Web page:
This made me mad. So, what is essentially going on is that a portion of the people were lazy, so they went out and got slave labor, instead of refraining from a life of leisure and actually doing the work that was necessary for survival. I know that is an oversimplification, but it irks me nonetheless. I haven't gotten much beyond the sections that talk about Jonestown yet, as I am a bit behind, but even the idea that they at first were trying to enslave the Indians made me angry. This book is so fascinating, and it gives me so much food for thought, but a lot of the behavior in it is morally unpleasant for me to read about.

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    1. Heather, I love your strong reaction! It is shocking, isn't it? But knowing how ingrained the leisure class is, it's oddly not surprising. The perils of generations of entitlement at work...

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  4. I finished Steinbeck's Travels with Charley this morning, and I wish I'd read it a week earlier. At the very end of the book he's in New Orleans, and his experiences with racism were shocking. It was a good tie in with Zinn's book.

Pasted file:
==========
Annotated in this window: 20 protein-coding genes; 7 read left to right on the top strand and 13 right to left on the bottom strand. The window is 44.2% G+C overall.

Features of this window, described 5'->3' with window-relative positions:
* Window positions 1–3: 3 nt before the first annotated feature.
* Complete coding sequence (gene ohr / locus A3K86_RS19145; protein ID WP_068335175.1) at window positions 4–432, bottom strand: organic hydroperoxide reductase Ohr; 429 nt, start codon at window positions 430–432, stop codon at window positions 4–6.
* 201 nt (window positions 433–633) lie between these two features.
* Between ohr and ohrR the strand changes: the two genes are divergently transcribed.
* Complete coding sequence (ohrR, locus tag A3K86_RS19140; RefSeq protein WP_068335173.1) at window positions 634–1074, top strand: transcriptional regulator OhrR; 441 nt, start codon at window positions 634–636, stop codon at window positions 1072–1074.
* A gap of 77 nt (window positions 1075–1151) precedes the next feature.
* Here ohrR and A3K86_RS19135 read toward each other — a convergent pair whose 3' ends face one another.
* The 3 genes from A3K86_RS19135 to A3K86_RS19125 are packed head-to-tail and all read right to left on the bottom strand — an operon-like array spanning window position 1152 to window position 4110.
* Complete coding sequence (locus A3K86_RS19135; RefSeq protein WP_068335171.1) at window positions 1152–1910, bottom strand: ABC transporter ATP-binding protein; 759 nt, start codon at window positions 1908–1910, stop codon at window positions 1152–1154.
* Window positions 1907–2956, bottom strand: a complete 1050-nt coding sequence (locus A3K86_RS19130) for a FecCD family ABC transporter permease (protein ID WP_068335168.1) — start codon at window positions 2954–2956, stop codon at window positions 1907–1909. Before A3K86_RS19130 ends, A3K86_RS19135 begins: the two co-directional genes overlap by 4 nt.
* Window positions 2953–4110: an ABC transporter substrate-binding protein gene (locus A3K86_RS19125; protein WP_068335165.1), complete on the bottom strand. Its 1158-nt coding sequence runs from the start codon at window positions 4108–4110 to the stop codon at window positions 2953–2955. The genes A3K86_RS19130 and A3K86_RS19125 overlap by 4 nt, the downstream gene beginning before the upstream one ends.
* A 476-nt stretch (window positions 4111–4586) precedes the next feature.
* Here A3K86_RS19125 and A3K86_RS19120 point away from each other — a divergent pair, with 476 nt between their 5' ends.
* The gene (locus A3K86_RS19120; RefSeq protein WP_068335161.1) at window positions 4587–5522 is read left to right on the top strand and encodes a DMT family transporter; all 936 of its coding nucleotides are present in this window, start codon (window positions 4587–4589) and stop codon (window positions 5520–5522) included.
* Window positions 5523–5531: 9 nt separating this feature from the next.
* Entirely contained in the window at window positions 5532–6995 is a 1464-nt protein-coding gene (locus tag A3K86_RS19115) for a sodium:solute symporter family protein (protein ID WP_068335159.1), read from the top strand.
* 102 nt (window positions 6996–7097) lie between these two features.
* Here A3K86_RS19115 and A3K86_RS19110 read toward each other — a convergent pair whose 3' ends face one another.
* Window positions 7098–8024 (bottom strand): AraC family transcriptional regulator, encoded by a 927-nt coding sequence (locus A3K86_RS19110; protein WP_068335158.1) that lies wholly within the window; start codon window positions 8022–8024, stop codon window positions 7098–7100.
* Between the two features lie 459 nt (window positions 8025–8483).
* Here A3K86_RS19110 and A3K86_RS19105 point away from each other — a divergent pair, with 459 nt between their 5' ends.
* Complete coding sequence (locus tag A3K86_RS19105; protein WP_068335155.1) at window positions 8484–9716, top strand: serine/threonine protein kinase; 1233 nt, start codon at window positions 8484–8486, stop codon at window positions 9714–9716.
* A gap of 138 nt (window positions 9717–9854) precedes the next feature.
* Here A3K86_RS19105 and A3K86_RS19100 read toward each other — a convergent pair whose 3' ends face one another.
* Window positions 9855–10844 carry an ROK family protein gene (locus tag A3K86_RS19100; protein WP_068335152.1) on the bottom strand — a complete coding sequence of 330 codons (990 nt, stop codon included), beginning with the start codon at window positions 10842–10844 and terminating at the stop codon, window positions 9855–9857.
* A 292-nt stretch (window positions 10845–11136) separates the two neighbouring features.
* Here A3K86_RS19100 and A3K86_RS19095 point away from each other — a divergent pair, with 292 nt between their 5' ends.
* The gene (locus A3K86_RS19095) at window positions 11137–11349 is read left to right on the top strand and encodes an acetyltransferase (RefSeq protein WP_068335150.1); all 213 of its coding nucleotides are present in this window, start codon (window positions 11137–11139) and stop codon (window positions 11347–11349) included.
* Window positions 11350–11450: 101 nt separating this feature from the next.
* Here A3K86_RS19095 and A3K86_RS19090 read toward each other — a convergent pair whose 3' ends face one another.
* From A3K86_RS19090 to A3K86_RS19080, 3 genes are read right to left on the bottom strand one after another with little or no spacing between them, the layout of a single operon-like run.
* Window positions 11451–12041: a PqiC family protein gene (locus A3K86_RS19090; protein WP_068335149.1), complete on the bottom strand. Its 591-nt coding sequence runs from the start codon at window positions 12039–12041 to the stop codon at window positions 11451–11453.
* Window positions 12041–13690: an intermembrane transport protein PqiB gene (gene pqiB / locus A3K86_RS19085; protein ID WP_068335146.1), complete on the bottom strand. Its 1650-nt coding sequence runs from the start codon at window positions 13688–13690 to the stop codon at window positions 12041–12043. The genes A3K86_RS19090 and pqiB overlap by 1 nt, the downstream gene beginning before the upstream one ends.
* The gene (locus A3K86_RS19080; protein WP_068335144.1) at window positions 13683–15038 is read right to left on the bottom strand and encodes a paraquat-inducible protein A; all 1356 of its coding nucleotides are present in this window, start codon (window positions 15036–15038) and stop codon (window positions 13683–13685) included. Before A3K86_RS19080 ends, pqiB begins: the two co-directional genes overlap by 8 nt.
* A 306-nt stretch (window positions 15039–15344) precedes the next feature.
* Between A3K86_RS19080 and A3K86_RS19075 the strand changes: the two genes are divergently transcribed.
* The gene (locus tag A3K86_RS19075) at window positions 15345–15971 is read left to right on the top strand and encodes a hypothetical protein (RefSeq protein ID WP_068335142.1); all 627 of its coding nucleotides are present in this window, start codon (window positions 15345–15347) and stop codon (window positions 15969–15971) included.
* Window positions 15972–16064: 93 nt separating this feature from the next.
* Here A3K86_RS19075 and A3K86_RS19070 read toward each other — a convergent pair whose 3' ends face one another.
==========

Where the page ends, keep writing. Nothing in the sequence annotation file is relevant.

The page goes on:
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    1. I love that your reading is tying in with Zinn too! The pace of this read-a-long is perfect for that.

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  5. This is certainly one for a book discussion. The quote that you selected could be discussed for hours. Then there was the quote that Zibilee highlighted. They're thought-provoking and disturbing.

    On a personal note, I'm sorry that I missed you at the ALA Midwinter meeting. I was at the Penguin booth on Friday, and it would have been a treat to have met you in person. I owe you a dinner out on the town for your gracious support of Rachel DuPree. Next time!

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    1. Ann, I'm so sorry to have missed you! I hope our paths cross sometime soon!

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  6. Wow -- fantastic post. Loved reading your thoughts and these excerpts -- I so need to read this book.

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    1. Thanks, Audra! I think you'd really enjoy this one!

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Thank you for taking the time to comment. Happy reading!